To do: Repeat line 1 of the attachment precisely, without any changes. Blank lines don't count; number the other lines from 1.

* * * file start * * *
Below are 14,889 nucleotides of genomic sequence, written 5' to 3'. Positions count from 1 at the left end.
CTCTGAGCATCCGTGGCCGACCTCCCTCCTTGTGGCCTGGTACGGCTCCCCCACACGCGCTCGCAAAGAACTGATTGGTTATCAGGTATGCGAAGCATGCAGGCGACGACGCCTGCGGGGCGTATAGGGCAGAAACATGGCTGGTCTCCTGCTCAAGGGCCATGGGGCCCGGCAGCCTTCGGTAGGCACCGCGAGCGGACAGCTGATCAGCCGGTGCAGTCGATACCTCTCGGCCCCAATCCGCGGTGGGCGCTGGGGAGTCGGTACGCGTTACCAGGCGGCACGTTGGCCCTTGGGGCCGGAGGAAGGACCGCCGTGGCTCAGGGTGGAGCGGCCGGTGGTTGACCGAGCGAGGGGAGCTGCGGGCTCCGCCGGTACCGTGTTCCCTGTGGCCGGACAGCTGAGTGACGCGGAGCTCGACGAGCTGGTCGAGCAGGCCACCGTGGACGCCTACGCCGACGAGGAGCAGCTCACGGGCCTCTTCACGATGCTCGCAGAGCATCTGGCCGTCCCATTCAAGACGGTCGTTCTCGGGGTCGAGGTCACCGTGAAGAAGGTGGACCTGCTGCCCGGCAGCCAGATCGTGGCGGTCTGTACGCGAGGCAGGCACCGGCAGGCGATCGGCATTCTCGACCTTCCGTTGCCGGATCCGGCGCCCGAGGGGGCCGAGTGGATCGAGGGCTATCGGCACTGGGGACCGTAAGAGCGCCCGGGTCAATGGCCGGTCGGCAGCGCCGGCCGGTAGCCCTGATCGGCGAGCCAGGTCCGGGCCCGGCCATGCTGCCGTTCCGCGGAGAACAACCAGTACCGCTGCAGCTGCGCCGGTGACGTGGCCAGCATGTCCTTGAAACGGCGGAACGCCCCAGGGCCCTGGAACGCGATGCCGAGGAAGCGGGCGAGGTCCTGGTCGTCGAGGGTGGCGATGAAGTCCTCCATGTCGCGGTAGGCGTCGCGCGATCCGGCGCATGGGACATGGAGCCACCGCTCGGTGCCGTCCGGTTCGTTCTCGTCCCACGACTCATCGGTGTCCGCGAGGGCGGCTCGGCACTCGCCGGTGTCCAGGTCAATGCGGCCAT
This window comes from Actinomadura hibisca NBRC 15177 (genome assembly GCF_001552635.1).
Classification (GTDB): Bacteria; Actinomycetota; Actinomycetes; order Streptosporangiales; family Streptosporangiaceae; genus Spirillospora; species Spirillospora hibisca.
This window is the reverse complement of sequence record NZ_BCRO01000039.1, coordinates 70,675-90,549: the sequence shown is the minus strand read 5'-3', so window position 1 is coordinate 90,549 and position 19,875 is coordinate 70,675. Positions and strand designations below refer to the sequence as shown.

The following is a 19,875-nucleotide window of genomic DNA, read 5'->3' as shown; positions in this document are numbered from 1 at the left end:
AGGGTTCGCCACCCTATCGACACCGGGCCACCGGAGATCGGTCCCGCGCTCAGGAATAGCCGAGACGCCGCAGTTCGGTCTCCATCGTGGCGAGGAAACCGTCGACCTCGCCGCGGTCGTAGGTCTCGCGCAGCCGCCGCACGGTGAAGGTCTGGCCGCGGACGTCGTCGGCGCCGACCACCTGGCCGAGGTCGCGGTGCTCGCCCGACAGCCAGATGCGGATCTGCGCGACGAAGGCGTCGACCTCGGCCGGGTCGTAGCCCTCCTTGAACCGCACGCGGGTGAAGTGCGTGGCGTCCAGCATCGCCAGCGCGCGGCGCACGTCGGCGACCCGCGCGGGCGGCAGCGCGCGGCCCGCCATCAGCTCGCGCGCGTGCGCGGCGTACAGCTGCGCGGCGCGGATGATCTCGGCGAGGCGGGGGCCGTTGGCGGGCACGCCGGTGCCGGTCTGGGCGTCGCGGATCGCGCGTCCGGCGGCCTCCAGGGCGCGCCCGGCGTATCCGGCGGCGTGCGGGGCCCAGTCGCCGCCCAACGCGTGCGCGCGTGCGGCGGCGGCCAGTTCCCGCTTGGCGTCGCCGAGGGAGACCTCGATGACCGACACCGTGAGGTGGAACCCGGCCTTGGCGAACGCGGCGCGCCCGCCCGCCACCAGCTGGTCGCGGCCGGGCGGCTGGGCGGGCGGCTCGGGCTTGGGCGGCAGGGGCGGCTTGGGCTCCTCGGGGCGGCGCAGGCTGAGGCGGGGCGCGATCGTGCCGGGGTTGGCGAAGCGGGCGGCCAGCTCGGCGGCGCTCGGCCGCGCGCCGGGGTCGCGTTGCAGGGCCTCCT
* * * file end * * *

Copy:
Below are 14,889 nucleotides of genomic sequence, written 5' to 3'. Positions count from 1 at the left end.